The W Trek multi-day hike isn’t a cinch, but it’s also not on the same level of difficulty as other world-famous hikes such as Mount Kilimanjaro or Everest Base Camp. So how hard is the W Trek in Patagonia’s Torres del Paine? Well, there’s no technical expertise needed and you don’t have to acclimatize. The trail is well-marked and maintained for a majority of the route. I’d say one of the the biggest challenges is the unpredictable weather, which can change from snow to heavy rain to blazing sun in just a matter of hours. In addition, Torres del Paine is known for its extreme winds which can reach up to 100 MPH.
The W Trek also packs a lot of walking into single days. For comparison, you are asked to hike between 6 to 8 miles per day on average on an Inca Trail tour. However, on the W Trek, you can expect to hike between 7.5 miles to 15 miles per day depending on how your adventure is structured. I highly recommend a training plan that builds in long distances (over 10 miles per day) and consecutive day hikes.
8. Preparation for the W Trek
We’ve already mentioned how the W Trek isn’t up there with Kilimanjaro and other high-altitude expeditions. Most trekkers of decent fitness level should be able to complete it with a solid training schedule beforehand. That said, the days are long on this one – some pack in up to 10 hours of hiking across tough terrain that can get tougher when the weather changes.
For that reason, we’d say a good program of regular exercise starting around 12 weeks prior to the start of your hike is always a good idea. Begin with local walks of two or three hours and short runs of just a few miles each. By six weeks out, you should be able to up your runs to three miles and complete a hike of seven to nine continuous hours. With three weeks to go, try to double your number of runs and do weekly hikes of at least seven or nine hours each. I also recommend that you begin doing consecutive day hikes at this time and ensure you are wearing a pack with the same weight you will bring with you on the trek. Resistance training can also work wonders for muscle fatigue and recovery, something that’s often an issue with such long days on the W.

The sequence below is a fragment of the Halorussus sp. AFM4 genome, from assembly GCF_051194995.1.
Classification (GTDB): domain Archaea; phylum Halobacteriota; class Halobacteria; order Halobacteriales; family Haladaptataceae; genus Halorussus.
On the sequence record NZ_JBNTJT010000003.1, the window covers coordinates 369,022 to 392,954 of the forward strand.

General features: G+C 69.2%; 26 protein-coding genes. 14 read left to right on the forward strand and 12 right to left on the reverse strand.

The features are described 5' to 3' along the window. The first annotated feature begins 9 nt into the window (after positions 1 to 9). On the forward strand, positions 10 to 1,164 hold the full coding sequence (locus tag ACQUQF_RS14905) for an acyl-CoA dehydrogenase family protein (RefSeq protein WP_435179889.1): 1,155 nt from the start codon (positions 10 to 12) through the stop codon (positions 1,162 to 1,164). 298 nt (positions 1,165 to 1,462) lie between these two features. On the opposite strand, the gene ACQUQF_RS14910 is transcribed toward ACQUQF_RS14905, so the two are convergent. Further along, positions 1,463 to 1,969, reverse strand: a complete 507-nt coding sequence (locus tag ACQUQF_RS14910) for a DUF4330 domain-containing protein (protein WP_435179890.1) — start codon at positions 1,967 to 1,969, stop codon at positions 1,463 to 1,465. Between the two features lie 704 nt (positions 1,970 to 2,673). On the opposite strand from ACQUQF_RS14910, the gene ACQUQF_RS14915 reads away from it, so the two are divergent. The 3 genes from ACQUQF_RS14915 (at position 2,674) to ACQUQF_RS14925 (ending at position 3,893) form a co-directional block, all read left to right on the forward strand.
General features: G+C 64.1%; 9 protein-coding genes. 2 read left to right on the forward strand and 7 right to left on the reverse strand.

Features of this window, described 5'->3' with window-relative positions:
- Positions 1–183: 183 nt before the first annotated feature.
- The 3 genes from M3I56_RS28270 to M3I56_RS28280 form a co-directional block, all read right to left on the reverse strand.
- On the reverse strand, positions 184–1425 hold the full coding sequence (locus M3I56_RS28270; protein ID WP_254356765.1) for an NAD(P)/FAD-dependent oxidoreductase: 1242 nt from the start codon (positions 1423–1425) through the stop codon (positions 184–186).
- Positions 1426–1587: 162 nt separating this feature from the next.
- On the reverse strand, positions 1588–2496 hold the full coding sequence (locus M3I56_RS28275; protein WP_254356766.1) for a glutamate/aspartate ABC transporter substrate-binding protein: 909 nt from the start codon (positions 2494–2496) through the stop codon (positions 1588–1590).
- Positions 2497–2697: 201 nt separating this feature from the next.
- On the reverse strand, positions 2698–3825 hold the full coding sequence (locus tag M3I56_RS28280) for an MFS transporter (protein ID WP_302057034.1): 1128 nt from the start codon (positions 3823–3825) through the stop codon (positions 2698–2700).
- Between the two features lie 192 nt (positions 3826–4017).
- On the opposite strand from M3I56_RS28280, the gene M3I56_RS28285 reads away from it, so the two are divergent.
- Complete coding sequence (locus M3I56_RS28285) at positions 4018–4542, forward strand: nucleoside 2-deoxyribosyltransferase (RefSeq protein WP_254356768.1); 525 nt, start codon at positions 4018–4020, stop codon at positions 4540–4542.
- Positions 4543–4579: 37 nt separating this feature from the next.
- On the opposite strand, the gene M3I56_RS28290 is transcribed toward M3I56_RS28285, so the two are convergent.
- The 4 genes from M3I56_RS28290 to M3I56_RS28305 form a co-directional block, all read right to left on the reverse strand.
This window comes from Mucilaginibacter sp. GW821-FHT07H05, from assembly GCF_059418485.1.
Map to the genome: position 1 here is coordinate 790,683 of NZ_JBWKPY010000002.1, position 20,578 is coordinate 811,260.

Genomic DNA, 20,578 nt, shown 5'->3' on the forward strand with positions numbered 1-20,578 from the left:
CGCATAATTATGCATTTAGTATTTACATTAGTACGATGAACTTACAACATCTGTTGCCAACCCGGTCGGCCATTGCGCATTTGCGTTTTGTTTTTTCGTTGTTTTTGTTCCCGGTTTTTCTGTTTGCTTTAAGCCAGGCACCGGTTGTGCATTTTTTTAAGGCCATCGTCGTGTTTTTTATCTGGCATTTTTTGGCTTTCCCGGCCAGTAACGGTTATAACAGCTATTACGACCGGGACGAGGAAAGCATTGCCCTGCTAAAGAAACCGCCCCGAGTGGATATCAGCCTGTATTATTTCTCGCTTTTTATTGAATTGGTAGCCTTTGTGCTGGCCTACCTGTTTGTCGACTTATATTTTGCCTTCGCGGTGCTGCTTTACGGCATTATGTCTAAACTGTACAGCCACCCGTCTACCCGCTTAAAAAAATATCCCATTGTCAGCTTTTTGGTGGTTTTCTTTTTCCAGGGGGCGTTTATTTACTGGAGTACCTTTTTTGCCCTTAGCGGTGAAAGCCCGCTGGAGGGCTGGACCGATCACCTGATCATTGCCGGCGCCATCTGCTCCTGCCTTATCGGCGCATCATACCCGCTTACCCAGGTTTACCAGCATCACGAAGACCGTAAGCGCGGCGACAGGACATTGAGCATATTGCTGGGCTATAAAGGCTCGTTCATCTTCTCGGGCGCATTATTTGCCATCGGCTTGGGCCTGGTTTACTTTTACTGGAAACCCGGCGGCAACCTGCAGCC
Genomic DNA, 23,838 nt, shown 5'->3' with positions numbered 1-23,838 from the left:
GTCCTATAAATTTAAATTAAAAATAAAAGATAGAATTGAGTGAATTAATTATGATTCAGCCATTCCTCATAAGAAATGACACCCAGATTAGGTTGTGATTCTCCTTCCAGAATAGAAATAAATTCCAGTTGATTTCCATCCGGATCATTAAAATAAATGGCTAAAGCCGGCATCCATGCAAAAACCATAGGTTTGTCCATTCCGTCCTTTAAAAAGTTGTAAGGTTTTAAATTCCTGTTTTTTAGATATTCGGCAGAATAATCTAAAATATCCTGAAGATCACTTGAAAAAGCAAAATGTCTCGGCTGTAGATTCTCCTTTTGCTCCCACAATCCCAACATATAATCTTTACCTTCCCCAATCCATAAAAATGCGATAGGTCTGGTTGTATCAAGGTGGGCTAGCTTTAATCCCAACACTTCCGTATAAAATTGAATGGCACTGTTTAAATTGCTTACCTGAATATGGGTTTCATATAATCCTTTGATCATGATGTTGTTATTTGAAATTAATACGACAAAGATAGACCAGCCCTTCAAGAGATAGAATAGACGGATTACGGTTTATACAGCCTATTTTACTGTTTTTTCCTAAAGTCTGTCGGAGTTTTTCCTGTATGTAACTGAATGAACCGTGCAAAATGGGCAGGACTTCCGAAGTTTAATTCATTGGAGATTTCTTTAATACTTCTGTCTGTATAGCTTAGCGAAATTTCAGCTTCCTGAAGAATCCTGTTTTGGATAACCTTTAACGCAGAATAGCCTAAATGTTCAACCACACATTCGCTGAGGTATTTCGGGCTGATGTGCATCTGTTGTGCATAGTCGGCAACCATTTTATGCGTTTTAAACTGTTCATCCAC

9. When is the best time of year to do the W Trek?
The seasons can be very unpredictable this far south in Patagonia. As a general rule, summer (November to March) is better for trekking, making it the peak season for hiking the W Trek in Torres del Paine. That’s because it’s warmer, with midsummer temperatures typically between 43-63 degrees Fahrenheit (6-17℃), and there’s less rain (average of just 4 millimeters each month).
However, it’s not totally clear cut that the summer season is the best time to hike the W Trek. It all depends on your preference and the type of experience you’re looking for. There are way more people hiking the trail so the W Trek lookout points are busier and the mountain huts more expensive. Additionally, high summer winds can spoil a hike in Patagonia so you’ll have to be ready to change plans if the gusts get up to over 80 mph (130 kph) or so.